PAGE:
The complaint alleges that Google enters into arrangements that make Google the default search engine on mobiles and makes it undeletable regardless of consumer preference.

Googe is facing a landmark lawsuit from US Dept of justice
Atom Google Tuesday, October 20, 2020 - 21:05

The Department of Justice in the United States, along with eleven state Attorneys General, filed a civil antitrust lawsuit against Google in the US District Court for the District of Columbia to stop it from unlawfully maintaining monopolies through anticompetitive and exclusionary practices in the search and search advertising markets, and seeks to remedy the competitive harms.

The litigation marks the government's most significant act to protect competition since its ground-breaking case against Microsoft more than 20 years ago. The suit could be an opening salvo ahead of other major government antitrust actions, given ongoing investigations of major tech companies including Apple, Amazon and Facebook at both the Justice Department and the Federal Trade Commission.

“Today, millions of Americans rely on the Internet and online platforms for their daily lives. Competition in this industry is vitally important, which is why today’s challenge against Google — the gatekeeper of the Internet — for violating antitrust laws is a monumental case both for the Department of Justice and for the American people,” said Attorney General William Barr said in a media statement.

“This lawsuit strikes at the heart of Google’s grip over the internet for millions of American consumers, advertisers, small businesses and entrepreneurs beholden to an unlawful monopolist,” the Attorney General added.

Accounting for nearly 90% of all search queries in the US, the lawsuit accuses Google of using anticompetitive tactics to maintain and extend its monopolies in search and search advertising.

The complaint alleges that Google has entered into a series of exclusionary agreements that “collectively lock up the primary avenues through which users access search engines, and thus the internet, by requiring that Google be set as the preset default general search engine on billions of mobile devices and computers worldwide and, in many cases, prohibiting preinstallation of a competitor.”

The complaint alleges that Google enters into tying arrangements that force of its search applications in prime locations on mobile devices and makes them undeletable, regardless of consumer preference.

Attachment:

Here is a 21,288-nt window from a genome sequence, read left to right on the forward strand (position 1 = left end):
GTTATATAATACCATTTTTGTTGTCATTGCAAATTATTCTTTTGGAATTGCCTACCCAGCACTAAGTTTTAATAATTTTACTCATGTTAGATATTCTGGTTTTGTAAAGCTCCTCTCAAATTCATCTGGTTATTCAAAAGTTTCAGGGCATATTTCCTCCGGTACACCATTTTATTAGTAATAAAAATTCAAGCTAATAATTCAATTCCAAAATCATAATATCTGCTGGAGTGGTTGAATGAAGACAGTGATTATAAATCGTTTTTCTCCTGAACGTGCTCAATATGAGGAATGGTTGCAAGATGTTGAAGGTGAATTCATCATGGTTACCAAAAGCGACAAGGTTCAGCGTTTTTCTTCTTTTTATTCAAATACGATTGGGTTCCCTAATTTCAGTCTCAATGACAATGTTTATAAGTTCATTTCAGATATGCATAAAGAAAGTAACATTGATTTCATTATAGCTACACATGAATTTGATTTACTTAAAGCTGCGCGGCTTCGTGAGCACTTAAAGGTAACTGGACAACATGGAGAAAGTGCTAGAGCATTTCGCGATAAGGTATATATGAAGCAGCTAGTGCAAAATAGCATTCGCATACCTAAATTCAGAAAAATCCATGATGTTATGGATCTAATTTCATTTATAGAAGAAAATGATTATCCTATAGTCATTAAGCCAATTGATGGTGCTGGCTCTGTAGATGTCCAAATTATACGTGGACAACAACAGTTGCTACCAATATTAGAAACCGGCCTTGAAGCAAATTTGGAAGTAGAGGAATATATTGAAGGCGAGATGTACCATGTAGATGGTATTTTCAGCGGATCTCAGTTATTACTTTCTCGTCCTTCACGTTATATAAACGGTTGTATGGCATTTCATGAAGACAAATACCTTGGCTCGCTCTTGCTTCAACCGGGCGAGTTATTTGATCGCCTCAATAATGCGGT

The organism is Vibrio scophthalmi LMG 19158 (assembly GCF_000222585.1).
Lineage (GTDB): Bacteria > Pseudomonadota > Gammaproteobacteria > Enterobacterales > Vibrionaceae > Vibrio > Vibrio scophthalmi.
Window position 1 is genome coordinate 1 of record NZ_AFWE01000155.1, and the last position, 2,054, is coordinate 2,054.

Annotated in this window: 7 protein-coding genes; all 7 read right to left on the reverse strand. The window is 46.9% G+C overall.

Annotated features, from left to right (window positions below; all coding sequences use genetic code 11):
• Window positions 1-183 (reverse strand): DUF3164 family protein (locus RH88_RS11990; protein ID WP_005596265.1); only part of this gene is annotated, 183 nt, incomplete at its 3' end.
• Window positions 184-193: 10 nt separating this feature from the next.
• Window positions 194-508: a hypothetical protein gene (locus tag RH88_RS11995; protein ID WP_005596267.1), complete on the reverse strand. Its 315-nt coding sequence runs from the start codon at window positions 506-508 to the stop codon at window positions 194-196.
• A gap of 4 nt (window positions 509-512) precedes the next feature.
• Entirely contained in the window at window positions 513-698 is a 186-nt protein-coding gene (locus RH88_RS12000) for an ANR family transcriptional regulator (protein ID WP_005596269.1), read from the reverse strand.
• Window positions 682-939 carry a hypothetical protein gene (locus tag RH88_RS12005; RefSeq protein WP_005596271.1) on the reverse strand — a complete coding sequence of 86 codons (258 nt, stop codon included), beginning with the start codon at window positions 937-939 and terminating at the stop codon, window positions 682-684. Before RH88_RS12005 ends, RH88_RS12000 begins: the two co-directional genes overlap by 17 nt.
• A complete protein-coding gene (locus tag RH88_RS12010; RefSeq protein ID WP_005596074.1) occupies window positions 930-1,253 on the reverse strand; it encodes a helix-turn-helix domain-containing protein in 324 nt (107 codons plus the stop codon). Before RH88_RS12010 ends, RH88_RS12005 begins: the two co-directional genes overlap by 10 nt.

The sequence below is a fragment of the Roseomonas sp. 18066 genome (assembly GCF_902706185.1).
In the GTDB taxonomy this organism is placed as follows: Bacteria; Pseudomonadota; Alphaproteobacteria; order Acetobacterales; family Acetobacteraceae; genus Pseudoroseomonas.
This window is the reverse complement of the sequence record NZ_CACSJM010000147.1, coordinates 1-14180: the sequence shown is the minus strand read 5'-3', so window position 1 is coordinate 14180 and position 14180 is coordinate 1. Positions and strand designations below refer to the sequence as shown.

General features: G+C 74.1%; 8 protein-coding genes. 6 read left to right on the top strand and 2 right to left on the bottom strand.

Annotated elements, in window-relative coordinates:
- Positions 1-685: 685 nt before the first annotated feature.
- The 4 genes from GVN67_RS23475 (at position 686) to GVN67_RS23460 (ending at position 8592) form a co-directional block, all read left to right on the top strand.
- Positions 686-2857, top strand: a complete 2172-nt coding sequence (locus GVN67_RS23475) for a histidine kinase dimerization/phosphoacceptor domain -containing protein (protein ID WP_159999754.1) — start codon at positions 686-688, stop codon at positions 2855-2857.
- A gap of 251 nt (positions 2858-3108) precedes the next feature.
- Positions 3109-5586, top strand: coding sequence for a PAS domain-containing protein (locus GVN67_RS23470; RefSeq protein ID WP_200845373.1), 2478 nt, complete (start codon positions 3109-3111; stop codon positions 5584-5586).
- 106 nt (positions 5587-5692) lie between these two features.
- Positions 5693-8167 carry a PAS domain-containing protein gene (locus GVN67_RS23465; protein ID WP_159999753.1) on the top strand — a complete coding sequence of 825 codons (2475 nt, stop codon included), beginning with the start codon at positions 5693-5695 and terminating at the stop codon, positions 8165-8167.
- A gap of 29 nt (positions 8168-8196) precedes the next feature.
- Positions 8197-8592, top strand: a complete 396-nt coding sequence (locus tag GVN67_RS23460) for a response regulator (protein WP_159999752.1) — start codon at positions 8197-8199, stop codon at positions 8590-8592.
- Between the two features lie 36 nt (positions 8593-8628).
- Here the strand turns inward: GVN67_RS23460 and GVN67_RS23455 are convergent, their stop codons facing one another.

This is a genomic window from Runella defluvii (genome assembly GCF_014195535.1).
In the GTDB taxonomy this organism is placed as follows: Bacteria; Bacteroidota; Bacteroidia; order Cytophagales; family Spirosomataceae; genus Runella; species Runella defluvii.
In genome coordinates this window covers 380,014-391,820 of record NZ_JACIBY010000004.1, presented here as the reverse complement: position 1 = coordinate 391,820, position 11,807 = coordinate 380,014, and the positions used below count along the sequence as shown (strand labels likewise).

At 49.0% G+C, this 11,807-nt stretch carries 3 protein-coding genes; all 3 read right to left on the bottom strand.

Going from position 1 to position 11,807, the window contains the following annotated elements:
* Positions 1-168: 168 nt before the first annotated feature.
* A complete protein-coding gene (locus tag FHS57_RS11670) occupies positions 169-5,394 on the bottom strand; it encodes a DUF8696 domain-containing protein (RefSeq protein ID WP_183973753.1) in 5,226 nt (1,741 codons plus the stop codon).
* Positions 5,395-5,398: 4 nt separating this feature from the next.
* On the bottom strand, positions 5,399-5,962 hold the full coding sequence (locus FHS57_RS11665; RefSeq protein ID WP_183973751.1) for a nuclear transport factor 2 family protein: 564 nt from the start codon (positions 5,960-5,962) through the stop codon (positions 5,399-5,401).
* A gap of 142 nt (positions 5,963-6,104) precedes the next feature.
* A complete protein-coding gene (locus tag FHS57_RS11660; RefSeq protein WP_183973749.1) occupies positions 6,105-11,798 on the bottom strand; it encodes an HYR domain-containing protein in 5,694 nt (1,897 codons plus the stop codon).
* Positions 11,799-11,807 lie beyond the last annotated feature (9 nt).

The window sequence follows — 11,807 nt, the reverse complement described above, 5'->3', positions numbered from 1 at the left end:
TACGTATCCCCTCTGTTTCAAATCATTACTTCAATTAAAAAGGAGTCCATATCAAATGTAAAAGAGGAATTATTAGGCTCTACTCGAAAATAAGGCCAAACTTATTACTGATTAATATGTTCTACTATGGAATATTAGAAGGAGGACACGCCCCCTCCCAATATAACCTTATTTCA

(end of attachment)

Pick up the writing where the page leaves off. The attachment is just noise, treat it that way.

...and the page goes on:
The complaint also alleges that Google is “entering into long-term agreements with Apple that require Google to be the default – and de facto exclusive – general search engine on Apple’s popular Safari browser and other Apple search tools.”

This monopoly profits, the lawsuit alleges, is used to buy preferential treatment creates a continuous and self-reinforcing cycle of monopolization.

“These and other anticompetitive practices harm competition and consumers, reducing the ability of innovative new companies to develop, compete, and discipline Google’s behavior,” the DoJ said in a statement.

“Google has foreclosed any meaningful search competitor from gaining vital distribution and scale, eliminating competition for a majority of search queries in the United States. By restricting competition in search, Google’s conduct has harmed consumers by reducing the quality of search (including on dimensions such as privacy, data protection, and use of consumer data), lessening choice in search, and impeding innovation. By suppressing competition in advertising, Google has the power to charge advertisers more than it could in a competitive market and to reduce the quality of the services it provides them,” the statement adds.

Through the lawsuit, the DoJ is seeking to stop Google’s anticompetitive conduct and restore competition for American consumers, advertisers, and all companies now reliant on the internet economy.

The DoJ began a formal review of online market-leading platforms in July 2019, which also included the Antitrust Division’s investigation of Google.

The DoJ has said that over the past 16 months, the Antitrust Division has collected convincing evidence that Google no longer competes only on the merits but instead uses its monopoly and profits it makes out of it to  ‘lock up key pathways to search on mobile phones, browsers, and next generation devices, depriving rivals of distribution and scale’.

As a result of such practices, the DoJ alleges that no one can challenge Google’s dominance in search advertising either, which harms users, advertisers, and small businesses in the form of fewer choices, reduced quality, higher advertising prices, and less innovation.

Trump has often criticized Google, recycling unfounded claims by conservatives that the search giant is biased against conservatives and suppresses their viewpoints, interferes with U.S. elections and prefers working with the Chinese military over the Pentagon.

The company, based in Mountain View, California, has long denied the claims of unfair competition. Google argues that although its businesses are large, they are useful and beneficial to consumers. It maintains that its services face ample competition and have unleashed innovations that help people manage their lives.

Most of Google's services are offered for free in exchange for personal information that helps it sell its ads. Google insists that it holds no special power forcing people to use its free services or preventing them from going elsewhere.

This landmark lawsuit also comes 25 years after the DoJ sued Microsoft, which is claims paved the way for a new wave of tech companies including Google.

“If we let Google continue its anticompetitive ways, we will lose the next wave of innovators and Americans may never get to benefit from the “next Google.” The time has come to restore competition to this vital industry,” it said in a statement.

With PTI inputs

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